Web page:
Q: Why do Australian petrol prices (‘at the pump’) sometimes rise faster than the price of oil?
A: The ‘crack spread’.
The term ‘crack spread’ tossed around at a cocktail party might make people feel uncomfortable. Some would consider that it might have something to do with the price of cocaine. Others, other things.
Well, it might. But for those in the energy industry it is a critical term. For oil refiners, it is essentially their profit margin.
The crack spread is the difference between oil refiners’ input costs – i.e. the price of oil – and its output revenue: essentially the prices of up to seven products of oil refineries:
By the way, ‘cracking’ is the process of distillation. It is more complex than boiling oil and vapourising it: a modern steam cracking plant costs over one billion dollars.
So, the crack spread is why the price of petrol in Australia sometimes rises more quickly than the price of oil (in A$ terms).
How are petrol prices determined in Australia?
Not surprisingly, the principal component (about 42%) of the price of petrol at the pump in Australia is government taxes:
The government taxes are mainly fuel excise of $0.442 per litre, which is indexed to CPI twice a year1. In the recent budget, the excise was temporarily cut to $0.221 per litre for 6 months.
The ‘product cost’ (about 41%) is the A$ equivalent of the price of petrol, ex-refinery, in Singapore. This is called MOGAS95 (slang for motor gas to distinguish it from avgas – aviation fuel; 95 is 95 octane).
1. The excise is indexed to CPI as much of the government’s expenses (e.g. pensions) are indexed to CPI or similar price indices. If the index were not indexed, government expenses would rise faster than revenue, thereby widening the budget deficit and increasing government borrowing.
MOGAS95 and the crack spread
So, what determines the price of MOGAS95? This takes us back to the crack spread.
A refiner’s cost is essentially the price of oil in US$. But the prices of the products it sells are determined by a range of different factors e.g. seasonal petrol demand, proportion of petrol sold compared to other products – e.g. diesel, heavy oil, etc; economic growth, taxes, environmental regulations, refinery costs, etc.
A significant component overlaying these industrial costs is currency. For Australia, for example, the weaker the A$ the more expensive is MOGAS95 in A$ terms.
The difference between the price of oil (input) and the price of petrol (output i.e. MOGAS95) is all of those factors. That difference is called the crack spread (for petrol).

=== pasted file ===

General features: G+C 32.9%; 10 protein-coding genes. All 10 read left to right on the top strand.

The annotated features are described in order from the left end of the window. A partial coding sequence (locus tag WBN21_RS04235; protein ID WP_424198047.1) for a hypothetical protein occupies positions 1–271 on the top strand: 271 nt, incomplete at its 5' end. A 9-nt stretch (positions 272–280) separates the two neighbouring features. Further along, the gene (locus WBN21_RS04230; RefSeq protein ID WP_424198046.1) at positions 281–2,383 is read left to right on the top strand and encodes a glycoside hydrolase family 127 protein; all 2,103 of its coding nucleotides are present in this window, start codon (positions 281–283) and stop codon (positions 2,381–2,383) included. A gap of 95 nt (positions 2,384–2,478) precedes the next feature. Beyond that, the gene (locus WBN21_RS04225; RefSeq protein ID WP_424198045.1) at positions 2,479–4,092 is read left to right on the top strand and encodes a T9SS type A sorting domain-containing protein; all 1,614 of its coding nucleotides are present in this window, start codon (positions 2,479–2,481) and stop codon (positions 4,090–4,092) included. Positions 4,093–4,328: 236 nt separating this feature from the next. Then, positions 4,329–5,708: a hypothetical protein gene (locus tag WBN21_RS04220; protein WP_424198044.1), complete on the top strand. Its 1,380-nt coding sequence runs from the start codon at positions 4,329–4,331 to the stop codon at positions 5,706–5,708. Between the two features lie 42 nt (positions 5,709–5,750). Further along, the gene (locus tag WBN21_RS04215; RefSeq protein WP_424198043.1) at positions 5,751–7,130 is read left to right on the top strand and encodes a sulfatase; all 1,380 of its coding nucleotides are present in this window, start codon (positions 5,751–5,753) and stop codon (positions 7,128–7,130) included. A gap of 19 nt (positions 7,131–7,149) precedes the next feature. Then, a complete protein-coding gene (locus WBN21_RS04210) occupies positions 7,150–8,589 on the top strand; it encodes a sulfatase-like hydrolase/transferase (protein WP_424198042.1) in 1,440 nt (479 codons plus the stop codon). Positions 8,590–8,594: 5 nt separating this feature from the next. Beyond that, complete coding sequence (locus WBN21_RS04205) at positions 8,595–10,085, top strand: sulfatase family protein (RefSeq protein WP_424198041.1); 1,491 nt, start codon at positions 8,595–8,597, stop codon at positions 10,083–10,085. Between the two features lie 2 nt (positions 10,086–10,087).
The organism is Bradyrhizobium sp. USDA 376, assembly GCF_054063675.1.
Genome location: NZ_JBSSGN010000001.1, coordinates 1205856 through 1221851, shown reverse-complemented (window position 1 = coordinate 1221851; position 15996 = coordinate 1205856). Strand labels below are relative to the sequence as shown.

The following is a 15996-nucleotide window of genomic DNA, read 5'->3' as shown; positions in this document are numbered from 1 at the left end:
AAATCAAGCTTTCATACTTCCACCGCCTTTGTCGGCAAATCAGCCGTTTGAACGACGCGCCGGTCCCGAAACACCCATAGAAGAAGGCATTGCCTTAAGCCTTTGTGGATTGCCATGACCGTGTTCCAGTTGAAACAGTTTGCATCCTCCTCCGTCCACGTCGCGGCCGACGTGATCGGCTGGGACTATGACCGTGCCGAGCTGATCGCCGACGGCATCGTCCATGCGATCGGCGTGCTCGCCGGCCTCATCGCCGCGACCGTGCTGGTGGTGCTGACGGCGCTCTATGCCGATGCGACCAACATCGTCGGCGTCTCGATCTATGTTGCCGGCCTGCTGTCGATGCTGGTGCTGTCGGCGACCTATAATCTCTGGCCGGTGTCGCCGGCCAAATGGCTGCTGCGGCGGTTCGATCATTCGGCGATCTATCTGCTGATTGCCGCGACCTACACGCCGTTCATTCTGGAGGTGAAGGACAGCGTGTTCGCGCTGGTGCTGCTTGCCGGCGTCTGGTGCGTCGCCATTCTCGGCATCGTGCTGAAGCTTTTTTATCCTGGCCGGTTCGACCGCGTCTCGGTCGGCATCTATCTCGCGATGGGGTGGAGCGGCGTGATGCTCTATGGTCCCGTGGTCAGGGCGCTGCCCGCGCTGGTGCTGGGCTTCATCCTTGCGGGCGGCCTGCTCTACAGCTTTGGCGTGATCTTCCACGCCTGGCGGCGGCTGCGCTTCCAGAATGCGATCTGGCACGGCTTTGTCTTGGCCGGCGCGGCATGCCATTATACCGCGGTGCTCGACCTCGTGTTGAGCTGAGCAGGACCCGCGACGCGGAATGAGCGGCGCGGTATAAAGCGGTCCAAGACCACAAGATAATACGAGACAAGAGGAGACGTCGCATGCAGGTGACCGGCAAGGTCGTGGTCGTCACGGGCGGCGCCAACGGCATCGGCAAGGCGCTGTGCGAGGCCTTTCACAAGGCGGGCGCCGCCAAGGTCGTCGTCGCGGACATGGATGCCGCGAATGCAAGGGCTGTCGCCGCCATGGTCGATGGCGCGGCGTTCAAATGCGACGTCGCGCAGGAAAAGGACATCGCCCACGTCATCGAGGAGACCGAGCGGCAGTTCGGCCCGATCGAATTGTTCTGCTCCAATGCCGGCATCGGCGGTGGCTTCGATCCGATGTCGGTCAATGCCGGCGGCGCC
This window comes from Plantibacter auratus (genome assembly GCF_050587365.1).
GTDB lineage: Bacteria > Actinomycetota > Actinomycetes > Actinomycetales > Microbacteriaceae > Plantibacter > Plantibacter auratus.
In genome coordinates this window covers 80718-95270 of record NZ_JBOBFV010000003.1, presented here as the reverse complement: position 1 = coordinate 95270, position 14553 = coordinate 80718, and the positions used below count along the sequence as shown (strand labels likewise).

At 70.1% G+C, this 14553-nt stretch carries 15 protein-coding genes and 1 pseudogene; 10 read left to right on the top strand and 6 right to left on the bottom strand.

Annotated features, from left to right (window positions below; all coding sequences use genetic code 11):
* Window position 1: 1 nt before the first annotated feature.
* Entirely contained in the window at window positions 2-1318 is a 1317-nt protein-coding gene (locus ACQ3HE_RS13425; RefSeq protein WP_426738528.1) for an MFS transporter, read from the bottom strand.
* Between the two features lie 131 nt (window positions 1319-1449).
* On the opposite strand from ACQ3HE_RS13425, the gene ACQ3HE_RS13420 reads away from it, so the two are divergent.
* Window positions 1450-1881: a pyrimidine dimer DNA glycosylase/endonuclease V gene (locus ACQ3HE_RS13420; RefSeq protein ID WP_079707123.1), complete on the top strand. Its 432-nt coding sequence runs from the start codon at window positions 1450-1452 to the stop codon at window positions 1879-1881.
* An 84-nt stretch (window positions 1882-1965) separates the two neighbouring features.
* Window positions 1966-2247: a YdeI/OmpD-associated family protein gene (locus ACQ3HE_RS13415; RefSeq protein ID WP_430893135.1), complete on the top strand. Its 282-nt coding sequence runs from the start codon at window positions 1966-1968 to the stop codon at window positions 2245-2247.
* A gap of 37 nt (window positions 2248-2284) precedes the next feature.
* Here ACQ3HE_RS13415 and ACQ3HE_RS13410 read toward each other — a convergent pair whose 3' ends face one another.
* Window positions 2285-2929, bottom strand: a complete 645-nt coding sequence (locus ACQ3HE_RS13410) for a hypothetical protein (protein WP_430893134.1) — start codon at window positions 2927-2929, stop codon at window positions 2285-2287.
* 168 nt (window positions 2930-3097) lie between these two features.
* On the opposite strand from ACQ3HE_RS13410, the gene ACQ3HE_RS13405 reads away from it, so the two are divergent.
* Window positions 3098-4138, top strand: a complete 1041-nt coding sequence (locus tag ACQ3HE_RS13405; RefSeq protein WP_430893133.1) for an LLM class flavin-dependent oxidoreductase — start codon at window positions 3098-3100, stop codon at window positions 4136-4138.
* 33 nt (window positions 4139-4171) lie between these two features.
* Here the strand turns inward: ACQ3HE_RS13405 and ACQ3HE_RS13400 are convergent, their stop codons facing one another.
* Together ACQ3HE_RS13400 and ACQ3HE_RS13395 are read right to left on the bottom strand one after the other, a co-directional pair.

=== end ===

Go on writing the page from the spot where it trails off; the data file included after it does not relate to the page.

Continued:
But because the crack spread changes, oftentimes the Australian pump price will rise faster than the corresponding change in the price of oil in A$.
The changing crack spread
Historically, the Australian crack spread averages about A$0.82 per litre (this includes the Australian government’s excise, GST and wholesalers’ and retailers’ costs). Since January 2019 it has risen from A$0.71 to $1.09. And in the last 4 months has leapt $0.18 leap, the highest for at least a decade.
Why is the price at the pump rising faster than the price of oil?
Firstly, demand for oil derivatives, especially petrol, has risen faster than oil prices because of economic growth (for now).
Secondly, globally, refinery capacity has been shrinking for some years, principally because of environmental regulations and a fear of ‘peak oil’ and declining demand (that reality is in the future).
Thirdly, the sanctioned withdrawal of Russian refineries from the market has reduced the global supply of refined product, especially petrol (or gasoline).
The crack spread has been widening for over two years, exacerbated recently by the invasion of Ukraine. Refiners are profiting comfortably.
Of course, increases in Australian petrol prices, ‘at the pump’ have been moderated by the budget cut in excise.
However, even before that cut, prices had risen higher than the increase in the price of oil would have suggested.
Should motorists care? Yes, the petrol price is currently about $0.25 per litre higher than it otherwise should be (excise cut notwithstanding). But there is nothing that can be done about it, until the factors outside of motorists’ control revert to the long-term normal.
In the meantime, motorists’ hopes are confined to a weaker oil price and/ or a stronger Australian dollar. It would be a brave person to predict either.